A pair of previously described 293FT-based reporter cell lines that constitutively express individual split reporters (DSP1-7 and DSP8-11 proteins) (23) were used in this study and maintained in Dulbecco's modified Eagle's medium (DMEM) containing 10% fetal bovine serum (FBS) and 1 μg/ml puromycin. For establishment of stable cell lines expressing MERS coronavirus S (MERS-S), CD26, and TMPRSS2, recombinant pseudotype retroviruses were produced using plat-E cells with a vesicular stomatitis virus (VSV)-G-expressing plasmid (24). 293FT-derived reporter cells infected with pseudotype viruses were selected with 1 μg/ml puromycin, 10 μg/ml blasticidin, and 300 μg/ml hygromycin for at least 1 week. These bulk selected cells were used to perform fusion assays. Calu3 (ATCC HTB-55) cells, which were derived from human lung epithelial cells, were used as target cells for the fusion and viral infection assays. Vero/TMPRSS2 cells were derived from Vero cells and expressed TMPRSS2 constitutively, as described previously (25). Briefly, to establish Vero/TMPRSS2 cells, Vero cells were cotransfected with a pCA7 vector carrying TMPRSS2 (pCA7-TMPRSS2) and pCXN2 carrying the neo gene. A Geneticin-resistant TMPRSS2-expressing clone (Vero/TMPRSS2) was selected (25).
A synthetic DNA corresponding to the S gene of a MERS coronavirus (EMC 2012) (26) was generated by Taihe Gene (Beijing, China). We codon optimized the first 129 nucleotides to human genes to enhance the expression level of S to a level that was detectable by immunoblotting (data not shown). For establishment of stable cell lines expressing MERS-S, CD26, and TMPRSS2, coding regions of MERS-S and CD26 genes were cloned into a pMXs-internal ribosome entry site (IRES)-blasticidin retroviral vector (24), and TMPRSS2 was cloned into the pMXs-IRES-hygromycin vector.
One day before the DSP assay, effector cells expressing MERS-S and DSP8-11 and target cells expressing CD26, TMPRSS2, and DSP1-7 were seeded in 12-well cell culture plates (2 × 105 cells/500 μl) and 100-mm-diameter cell culture dishes (3 × 106 cells/10 ml), respectively. Two hours before the DSP assay, cells were treated with 6 μM EnduRen (Promega, Madison, WI, USA), a substrate for Renilla luciferase, to activate EnduRen. One microliter of each FDA-approved chemical (n = 1) or protease inhibitor (n = 3) dissolved in dimethyl sulfoxide (DMSO) or phosphate-buffered saline [PBS(−)] was added to the 384-well plates (Greiner Bioscience, Frickenhausen, Germany) using a 12-stage workstation (Biotech, Tokyo, Japan). Twenty microliters of DMEM containing 10% FBS and 6 μM EnduRen was added to dilute the chemicals. Next, 40 μl of each single cell suspension (effector and target cells) was added to the wells using a Multidrop dispenser (Thermo Scientific, Waltham, MA, USA). After incubation at 37°C for 4 h, the RL activity was measured using a PHERAStar Plus microplate reader (BMG Labtech, Cary, NC, USA).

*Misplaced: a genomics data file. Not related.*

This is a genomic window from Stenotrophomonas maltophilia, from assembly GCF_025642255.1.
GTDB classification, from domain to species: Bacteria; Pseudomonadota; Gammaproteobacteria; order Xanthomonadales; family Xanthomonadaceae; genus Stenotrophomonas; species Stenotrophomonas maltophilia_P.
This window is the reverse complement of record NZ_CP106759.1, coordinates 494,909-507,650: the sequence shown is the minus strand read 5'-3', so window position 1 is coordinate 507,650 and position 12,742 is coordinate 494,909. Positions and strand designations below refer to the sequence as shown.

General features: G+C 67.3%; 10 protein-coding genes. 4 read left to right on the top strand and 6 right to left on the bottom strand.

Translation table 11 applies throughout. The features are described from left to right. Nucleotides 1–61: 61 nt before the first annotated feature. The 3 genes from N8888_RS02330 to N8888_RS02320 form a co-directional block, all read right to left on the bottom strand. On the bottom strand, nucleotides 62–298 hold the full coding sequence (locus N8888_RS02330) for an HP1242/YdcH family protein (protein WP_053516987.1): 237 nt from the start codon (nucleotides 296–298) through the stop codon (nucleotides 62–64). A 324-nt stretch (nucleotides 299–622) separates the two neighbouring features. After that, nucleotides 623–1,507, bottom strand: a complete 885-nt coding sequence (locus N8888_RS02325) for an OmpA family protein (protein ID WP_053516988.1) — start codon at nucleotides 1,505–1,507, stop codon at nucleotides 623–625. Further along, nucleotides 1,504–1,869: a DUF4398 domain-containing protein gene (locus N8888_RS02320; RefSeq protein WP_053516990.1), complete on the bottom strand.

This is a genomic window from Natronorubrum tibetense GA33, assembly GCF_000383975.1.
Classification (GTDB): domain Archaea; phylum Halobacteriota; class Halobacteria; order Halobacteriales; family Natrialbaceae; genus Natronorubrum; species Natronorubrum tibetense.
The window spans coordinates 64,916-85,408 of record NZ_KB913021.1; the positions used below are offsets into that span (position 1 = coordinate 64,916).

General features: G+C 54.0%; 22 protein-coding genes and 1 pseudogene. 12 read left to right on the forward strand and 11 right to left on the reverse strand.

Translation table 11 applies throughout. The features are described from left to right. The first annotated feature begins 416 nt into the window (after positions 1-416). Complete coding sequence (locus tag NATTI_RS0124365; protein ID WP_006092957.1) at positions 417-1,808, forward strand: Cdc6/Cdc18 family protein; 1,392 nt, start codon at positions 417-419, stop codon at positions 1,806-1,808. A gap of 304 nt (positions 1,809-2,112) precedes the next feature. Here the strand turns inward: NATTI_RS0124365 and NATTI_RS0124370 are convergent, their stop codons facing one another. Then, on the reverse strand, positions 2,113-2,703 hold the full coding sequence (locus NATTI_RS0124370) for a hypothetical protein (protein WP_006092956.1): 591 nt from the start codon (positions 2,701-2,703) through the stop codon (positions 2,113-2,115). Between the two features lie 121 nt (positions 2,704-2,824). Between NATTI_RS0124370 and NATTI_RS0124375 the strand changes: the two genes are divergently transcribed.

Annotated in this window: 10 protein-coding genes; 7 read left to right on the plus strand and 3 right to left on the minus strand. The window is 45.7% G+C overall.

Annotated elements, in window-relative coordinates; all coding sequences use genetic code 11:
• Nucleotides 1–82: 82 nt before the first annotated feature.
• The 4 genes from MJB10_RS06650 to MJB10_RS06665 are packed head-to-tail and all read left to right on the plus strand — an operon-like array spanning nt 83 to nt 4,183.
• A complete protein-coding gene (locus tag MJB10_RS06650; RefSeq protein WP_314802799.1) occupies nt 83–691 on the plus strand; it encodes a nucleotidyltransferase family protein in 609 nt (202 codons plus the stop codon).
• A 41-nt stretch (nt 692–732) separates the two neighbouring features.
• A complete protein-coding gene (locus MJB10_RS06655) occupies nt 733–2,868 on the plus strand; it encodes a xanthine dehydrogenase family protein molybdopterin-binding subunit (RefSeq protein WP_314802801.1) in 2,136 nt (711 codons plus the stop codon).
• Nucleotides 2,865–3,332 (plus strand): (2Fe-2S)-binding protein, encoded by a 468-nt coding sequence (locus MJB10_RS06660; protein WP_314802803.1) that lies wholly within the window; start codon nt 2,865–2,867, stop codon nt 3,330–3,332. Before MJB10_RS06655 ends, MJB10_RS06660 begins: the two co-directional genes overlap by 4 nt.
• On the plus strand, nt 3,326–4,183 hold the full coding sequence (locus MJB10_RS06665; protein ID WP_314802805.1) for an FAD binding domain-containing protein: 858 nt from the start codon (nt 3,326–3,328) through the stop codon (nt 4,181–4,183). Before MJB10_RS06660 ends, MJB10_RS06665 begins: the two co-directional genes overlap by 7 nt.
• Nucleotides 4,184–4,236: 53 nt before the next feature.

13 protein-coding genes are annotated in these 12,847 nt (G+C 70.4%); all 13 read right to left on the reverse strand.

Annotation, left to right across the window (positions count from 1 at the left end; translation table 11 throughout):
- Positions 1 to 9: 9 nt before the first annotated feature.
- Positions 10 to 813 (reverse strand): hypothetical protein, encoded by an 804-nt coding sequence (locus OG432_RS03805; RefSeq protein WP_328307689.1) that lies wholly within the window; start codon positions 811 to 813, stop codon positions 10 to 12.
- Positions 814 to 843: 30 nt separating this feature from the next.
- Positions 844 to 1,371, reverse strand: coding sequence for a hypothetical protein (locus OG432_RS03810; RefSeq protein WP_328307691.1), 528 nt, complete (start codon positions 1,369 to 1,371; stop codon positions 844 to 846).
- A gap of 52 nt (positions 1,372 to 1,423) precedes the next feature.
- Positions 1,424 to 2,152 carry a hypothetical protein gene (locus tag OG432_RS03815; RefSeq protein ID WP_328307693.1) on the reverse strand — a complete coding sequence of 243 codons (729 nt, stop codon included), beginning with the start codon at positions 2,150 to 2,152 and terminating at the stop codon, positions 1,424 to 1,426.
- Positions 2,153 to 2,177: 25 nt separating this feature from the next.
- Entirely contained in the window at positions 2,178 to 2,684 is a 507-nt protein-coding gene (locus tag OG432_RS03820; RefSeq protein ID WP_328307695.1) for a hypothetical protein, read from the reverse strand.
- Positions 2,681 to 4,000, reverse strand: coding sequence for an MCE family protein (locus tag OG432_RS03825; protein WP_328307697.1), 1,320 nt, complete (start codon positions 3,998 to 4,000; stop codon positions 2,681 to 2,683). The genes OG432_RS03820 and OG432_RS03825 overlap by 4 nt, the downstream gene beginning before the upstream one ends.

Gabexate mesylate (Tokyo Chemical Industry, Tokyo, Japan), nafamostat mesylate (Tokyo Chemical Industry), camostat mesilate (Wako, Tokyo, Japan), sivelestat sodium tetrahydrate (LKT Laboratories, St. Paul, MN, USA), rivaroxaban (Adooq Bioscience, Irvine, CA, USA), telaprevir (Adooq Bioscience), and simeprevir (TRC, Toronto, Canada) were dissolved in DMSO at a concentration of 10 mM. Ulinastatin (Mochida Pharmaceutical Co., Ltd., Tokyo, Japan) was dissolved in PBS(−), which lacked Mg2+ and Ca2+. The FDA-approved drug library (L1300) was purchased from Selleck (Houston, TX, USA) and diluted in DMSO at a concentration of 100 μM. The names of the tested drugs are listed in the Table S1 in the supplemental material.
The MERS-CoV entry assay was performed as described previously (16). Briefly, the target Calu3 cells were pretreated with the respective inhibitors for 1 h, and EMC2012 coronavirus was then added at a multiplicity of infection (MOI) of 10. The viruses and cells were incubated for 6 h, the cells were then lysed using Isogen (Nippon Gene), and the viral RNAs were measured by real-time PCR, as described previously (16). The effects of the respective inhibitors were evaluated by virus infection assays, as described previously. Briefly, the MERS-CoV (MOI = 0.01) was added to Calu3 cells and incubated for 2 h. The culture medium was then replaced with fresh medium containing inhibitors. The culture was maintained for 24 h, and the virus released into the culture supernatant was titrated using Vero/TMPRSS2 cells, as described previously (16).
To establish a cell-based DSP fusion assay for MERS-S protein, we used previously described 293FT cell lines that constitutively express a reporter protein called DSP as the effector and target cells (23). The DSP assay uses a pair of chimeric split reporter proteins between GFP and RL (22). The GFP domains self-associate and facilitate association of split RL domains. By this mechanism, membrane fusion between the effector and target cells by cocultivation can be monitored by both GFP and RL signals generated from the reassociated DSPs (Fig. 1). However, the RL mode provides a more quantitative measurement of membrane fusion than the GFP mode, since the latter requires more sophisticated image analysis for quantitation.